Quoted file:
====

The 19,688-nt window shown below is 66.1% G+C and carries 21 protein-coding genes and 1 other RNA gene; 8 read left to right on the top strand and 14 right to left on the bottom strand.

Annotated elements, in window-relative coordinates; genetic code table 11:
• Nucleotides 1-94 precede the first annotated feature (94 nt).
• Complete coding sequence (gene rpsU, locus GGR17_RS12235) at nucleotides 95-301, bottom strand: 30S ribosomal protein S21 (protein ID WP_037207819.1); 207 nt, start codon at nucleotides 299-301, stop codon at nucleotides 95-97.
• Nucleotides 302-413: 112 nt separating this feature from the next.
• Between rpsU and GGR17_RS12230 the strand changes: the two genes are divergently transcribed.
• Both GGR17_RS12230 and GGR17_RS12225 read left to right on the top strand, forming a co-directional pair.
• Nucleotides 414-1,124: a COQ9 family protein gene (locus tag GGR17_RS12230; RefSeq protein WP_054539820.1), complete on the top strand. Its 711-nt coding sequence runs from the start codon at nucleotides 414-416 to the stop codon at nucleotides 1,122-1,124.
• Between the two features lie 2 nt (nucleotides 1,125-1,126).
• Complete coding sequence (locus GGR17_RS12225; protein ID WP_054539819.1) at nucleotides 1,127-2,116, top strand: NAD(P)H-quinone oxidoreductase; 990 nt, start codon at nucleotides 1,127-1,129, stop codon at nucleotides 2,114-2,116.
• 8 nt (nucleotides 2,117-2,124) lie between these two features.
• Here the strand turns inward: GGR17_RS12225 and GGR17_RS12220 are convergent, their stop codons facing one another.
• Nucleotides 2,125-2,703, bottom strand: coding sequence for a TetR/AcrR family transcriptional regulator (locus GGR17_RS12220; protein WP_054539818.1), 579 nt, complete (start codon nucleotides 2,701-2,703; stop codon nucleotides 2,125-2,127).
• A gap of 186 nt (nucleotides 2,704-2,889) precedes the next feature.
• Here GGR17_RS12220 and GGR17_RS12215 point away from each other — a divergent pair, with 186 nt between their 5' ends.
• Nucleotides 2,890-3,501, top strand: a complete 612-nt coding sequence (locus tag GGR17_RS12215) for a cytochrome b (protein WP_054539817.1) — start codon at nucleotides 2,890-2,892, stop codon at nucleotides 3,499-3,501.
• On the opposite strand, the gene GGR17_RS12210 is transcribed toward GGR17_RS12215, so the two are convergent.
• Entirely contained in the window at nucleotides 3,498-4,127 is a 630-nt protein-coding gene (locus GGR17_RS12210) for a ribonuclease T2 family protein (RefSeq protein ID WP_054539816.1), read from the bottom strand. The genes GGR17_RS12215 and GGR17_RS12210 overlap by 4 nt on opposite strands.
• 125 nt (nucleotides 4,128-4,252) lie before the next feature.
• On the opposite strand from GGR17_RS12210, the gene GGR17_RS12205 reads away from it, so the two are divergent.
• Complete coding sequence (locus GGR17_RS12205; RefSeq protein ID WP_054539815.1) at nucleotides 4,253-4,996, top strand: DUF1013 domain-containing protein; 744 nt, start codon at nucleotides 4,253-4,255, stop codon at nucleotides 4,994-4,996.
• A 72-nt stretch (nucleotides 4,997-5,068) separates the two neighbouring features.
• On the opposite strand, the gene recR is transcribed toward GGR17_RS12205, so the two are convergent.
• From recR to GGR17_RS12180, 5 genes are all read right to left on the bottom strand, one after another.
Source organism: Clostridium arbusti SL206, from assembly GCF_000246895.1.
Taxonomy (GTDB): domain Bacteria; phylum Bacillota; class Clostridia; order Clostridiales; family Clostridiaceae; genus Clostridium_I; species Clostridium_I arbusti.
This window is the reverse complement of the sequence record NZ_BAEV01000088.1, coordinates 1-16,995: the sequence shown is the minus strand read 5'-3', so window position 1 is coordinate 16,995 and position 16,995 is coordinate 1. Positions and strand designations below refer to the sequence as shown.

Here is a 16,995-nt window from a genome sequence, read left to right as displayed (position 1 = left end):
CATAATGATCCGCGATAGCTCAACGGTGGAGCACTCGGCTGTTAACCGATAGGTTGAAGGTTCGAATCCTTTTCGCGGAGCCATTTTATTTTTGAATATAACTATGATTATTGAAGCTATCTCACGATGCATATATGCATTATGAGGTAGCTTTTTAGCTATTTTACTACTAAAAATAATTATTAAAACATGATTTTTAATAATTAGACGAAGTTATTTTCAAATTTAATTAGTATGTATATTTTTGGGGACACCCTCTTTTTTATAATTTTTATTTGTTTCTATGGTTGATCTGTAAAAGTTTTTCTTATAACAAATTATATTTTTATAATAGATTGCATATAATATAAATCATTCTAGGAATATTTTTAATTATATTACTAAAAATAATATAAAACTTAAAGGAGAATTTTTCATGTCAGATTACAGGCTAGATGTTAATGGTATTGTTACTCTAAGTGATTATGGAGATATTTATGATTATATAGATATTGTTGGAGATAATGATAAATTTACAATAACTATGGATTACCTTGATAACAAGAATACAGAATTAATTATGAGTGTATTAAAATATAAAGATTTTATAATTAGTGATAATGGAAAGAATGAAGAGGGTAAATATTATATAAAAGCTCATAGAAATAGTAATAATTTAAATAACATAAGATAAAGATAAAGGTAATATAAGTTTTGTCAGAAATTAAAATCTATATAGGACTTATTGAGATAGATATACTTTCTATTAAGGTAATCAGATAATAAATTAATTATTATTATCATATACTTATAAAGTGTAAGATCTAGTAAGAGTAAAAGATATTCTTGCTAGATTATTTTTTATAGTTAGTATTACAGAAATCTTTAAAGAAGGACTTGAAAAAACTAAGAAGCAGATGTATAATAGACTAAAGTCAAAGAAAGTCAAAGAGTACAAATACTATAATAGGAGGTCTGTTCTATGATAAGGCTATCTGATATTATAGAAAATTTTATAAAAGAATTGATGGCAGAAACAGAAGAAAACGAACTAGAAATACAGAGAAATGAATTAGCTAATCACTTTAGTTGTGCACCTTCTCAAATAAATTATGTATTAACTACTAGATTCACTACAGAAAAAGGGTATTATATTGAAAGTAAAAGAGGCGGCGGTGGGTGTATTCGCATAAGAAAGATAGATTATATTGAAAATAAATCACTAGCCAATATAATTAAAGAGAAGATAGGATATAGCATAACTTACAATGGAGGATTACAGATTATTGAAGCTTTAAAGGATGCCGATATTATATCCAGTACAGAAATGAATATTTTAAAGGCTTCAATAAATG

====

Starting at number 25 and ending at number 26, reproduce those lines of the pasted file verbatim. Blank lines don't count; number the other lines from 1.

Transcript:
Source organism: Clostridium arbusti SL206, from assembly GCF_000246895.1.
Taxonomy (GTDB): domain Bacteria; phylum Bacillota; class Clostridia; order Clostridiales; family Clostridiaceae; genus Clostridium_I; species Clostridium_I arbusti.